are the People that are FREE!
The Coastal Passage, issue #27
Family Fleet? or Fun Fleet Family?
to say that fast!)
I caught Carl at work on his BIG
54 ketch in the marina. As I thought he could use a break
I began to ask questions. I guessed TIC TAC to be steel but he
corrected me, she is alloy. He and Bev had spent 2 years
re-fitting her down south before the voyage north and had several
disasters along the way. Bent shaft and prop... the usual. One
of the dumb questions I asked is how they got into cruising?
Cause of Brian on PANDORA, my daughters partner.
Hes right there. HUH? Carl went on to explain that
it was cruising with their daughters family a few years ago that
did it and now they were cruising as a fleet. PANDORA was just
one berth away, all 57 steel feet of her. Amazing! So I stirred
up the whole family and got lucky with a fleet photo. Below
are, from left, Brian (AKA the instigator) Belinda (AKA partner
in crime) and daughter Jemma with Bev and Brian (AKA victims!)
So if you see them sailing into your anchorage, give a friendly
wave and leave them lots and lots of room......
What about the opposite approach of the family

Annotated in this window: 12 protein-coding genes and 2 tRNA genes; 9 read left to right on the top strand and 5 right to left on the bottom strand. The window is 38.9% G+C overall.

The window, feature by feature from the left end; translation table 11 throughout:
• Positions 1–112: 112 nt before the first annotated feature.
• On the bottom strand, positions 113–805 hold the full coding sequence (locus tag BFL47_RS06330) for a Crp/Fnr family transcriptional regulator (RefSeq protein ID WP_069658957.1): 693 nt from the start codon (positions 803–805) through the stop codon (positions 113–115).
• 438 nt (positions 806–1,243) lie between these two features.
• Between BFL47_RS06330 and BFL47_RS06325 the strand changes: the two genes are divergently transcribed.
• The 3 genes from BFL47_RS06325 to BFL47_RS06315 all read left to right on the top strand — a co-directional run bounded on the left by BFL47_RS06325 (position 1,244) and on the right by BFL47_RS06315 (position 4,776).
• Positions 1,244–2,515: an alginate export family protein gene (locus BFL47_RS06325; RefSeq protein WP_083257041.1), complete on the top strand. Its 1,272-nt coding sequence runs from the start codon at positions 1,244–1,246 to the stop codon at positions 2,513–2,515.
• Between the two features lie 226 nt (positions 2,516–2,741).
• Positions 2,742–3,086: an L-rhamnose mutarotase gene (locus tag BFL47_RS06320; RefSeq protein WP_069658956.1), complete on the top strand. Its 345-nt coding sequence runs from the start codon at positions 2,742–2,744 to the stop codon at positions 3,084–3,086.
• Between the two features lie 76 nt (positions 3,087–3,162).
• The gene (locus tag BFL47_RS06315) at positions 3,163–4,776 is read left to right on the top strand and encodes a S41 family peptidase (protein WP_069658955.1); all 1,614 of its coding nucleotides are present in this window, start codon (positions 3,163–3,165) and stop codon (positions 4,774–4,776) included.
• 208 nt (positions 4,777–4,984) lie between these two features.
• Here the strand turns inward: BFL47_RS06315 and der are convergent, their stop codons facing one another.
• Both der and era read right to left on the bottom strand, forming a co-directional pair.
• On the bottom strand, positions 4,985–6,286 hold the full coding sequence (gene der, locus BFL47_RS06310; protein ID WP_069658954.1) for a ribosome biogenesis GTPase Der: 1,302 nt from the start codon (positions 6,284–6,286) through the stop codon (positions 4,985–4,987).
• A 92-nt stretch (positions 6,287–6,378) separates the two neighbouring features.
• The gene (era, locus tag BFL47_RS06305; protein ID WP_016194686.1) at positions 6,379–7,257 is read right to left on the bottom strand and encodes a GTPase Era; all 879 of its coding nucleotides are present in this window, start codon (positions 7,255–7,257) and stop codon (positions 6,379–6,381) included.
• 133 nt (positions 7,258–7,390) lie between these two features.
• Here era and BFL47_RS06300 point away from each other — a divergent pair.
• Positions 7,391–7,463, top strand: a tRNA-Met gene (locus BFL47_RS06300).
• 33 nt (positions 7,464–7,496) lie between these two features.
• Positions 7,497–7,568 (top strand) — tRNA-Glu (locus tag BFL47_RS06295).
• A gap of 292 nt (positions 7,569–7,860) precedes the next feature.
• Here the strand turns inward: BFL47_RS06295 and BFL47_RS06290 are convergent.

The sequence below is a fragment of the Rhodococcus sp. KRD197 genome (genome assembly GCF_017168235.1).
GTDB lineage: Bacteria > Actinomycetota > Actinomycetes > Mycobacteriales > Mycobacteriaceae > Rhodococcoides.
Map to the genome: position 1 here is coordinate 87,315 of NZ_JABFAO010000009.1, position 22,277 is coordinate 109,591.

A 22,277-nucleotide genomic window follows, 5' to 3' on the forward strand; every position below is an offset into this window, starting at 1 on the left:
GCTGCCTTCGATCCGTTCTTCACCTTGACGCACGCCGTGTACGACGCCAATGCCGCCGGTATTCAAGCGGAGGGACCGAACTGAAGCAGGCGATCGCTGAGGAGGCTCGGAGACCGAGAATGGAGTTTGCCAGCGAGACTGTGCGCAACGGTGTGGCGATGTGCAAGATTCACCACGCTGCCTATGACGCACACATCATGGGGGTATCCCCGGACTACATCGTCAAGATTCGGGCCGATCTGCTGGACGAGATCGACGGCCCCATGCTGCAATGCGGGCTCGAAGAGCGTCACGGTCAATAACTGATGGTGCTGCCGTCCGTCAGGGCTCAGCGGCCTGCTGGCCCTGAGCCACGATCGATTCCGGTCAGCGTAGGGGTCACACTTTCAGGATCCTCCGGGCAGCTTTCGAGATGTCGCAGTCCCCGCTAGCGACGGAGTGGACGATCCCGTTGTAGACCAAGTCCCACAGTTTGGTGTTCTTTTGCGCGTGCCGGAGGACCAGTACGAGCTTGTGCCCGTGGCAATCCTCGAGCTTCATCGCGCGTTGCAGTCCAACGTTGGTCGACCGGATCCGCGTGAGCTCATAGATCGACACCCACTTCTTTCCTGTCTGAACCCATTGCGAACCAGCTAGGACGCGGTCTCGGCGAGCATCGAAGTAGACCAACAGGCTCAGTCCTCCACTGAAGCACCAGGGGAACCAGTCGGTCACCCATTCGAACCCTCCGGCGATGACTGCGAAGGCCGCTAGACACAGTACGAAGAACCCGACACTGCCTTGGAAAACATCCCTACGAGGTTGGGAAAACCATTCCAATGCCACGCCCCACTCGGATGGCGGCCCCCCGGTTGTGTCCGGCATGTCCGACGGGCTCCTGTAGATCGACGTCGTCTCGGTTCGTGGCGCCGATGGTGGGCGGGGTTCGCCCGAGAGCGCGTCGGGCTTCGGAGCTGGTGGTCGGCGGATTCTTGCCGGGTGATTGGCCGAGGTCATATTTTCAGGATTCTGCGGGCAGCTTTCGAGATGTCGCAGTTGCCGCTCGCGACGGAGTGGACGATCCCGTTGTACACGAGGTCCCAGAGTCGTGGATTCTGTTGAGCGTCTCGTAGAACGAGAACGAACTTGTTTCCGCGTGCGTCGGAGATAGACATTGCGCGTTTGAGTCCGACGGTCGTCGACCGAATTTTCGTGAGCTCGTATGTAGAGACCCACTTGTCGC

fleet? How about one boat and share it around.. Sometimes sailing
together and not to worry about those long watches or switch
off between crews as holidays are available. And a cat is perfect
for this. Imagine, you only have to anti-foul one of the hulls?
Seriously, for couples who get along that well this arrangement
makes perfect sense. Caught in the act of changeover, from front
in yellow and going clock wise; That's Lena (part owner),
Gail and Ken (guests), Mike (part owner with Lena), and Steve
and Lin (the other owners). Half the cost and half the work
and boats dont mind being used as much as being neglected.
When Heath got tired of bouncing off
the tarmac whilst racing motorbikes in North America, he went
to sea and has covered a lot of ocean since. He has been a skipper
of large fishing and cargo vessels and an officer with P&O.
About ten years ago he migrated from his native Canada and lately
has found a vessel to suit him. The very unusual little ship
is tough as, being built to withstand the roughest weather the
north sea can dish out. Though there have been boats built to
the Ole Fiskar design in Australia, this one is from Denmark,
brought to New Zealand by a cargo ship skipper on deck. The little
boat was later sailed across the Tasman to Manly where Heath
acquired her. This very sturdy craft has seen many miles since
and some blue water as well. Fishing and touring, just brilliant!
Beate (Norway) and Jan (Denmark) went through a storm and the risk of
Australian hospitalityto get here. Wonder which is
It is very good to have the foreign
boats cruising along with the fleet and getting rarer lately.
So they are all the more welcome.
Bon Voyage SY FRIGG!